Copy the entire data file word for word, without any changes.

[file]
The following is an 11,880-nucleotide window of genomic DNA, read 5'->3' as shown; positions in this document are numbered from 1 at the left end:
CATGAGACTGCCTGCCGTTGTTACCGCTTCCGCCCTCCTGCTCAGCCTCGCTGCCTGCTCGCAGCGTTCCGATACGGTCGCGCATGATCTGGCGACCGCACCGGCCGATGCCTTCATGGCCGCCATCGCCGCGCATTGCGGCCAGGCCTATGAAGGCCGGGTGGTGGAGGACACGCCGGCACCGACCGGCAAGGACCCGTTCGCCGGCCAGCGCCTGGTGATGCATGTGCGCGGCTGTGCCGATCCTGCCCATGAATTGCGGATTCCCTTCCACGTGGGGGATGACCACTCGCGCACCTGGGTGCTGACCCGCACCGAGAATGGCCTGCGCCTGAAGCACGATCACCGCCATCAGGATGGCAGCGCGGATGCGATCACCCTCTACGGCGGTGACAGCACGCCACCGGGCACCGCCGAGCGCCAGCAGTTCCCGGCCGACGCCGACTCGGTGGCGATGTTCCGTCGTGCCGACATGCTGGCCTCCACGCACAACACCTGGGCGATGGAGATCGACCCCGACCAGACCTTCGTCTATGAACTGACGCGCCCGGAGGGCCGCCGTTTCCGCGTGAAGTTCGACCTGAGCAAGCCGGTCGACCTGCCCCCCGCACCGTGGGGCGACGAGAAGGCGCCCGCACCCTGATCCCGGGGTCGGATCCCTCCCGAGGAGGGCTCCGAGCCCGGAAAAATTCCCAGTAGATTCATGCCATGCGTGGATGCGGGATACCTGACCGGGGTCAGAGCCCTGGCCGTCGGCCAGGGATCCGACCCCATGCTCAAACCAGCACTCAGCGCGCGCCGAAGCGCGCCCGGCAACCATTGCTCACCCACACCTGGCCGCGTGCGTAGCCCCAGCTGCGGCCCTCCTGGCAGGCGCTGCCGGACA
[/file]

The following is an 11,880-nucleotide window of genomic DNA, read 5'->3' as shown; positions in this document are numbered from 1 at the left end:
CATGAGACTGCCTGCCGTTGTTACCGCTTCCGCCCTCCTGCTCAGCCTCGCTGCCTGCTCGCAGCGTTCCGATACGGTCGCGCATGATCTGGCGACCGCACCGGCCGATGCCTTCATGGCCGCCATCGCCGCGCATTGCGGCCAGGCCTATGAAGGCCGGGTGGTGGAGGACACGCCGGCACCGACCGGCAAGGACCCGTTCGCCGGCCAGCGCCTGGTGATGCATGTGCGCGGCTGTGCCGATCCTGCCCATGAATTGCGGATTCCCTTCCACGTGGGGGATGACCACTCGCGCACCTGGGTGCTGACCCGCACCGAGAATGGCCTGCGCCTGAAGCACGATCACCGCCATCAGGATGGCAGCGCGGATGCGATCACCCTCTACGGCGGTGACAGCACGCCACCGGGCACCGCCGAGCGCCAGCAGTTCCCGGCCGACGCCGACTCGGTGGCGATGTTCCGTCGTGCCGACATGCTGGCCTCCACGCACAACACCTGGGCGATGGAGATCGACCCCGACCAGACCTTCGTCTATGAACTGACGCGCCCGGAGGGCCGCCGTTTCCGCGTGAAGTTCGACCTGAGCAAGCCGGTCGACCTGCCCCCCGCACCGTGGGGCGACGAGAAGGCGCCCGCACCCTGATCCCGGGGTCGGATCCCTCCCGAGGAGGGCTCCGAGCCCGGAAAAATTCCCAGTAGATTCATGCCATGCGTGGATGCGGGATACCTGACCGGGGTCAGAGCCCTGGCCGTCGGCCAGGGATCCGACCCCATGCTCAAACCAGCACTCAGCGCGCGCCGAAGCGCGCCCGGCAACCATTGCTCACCCACACCTGGCCGCGTGCGTAGCCCCAGCTGCGGCCCTCCTGGCAGGCGCTGCCGGACA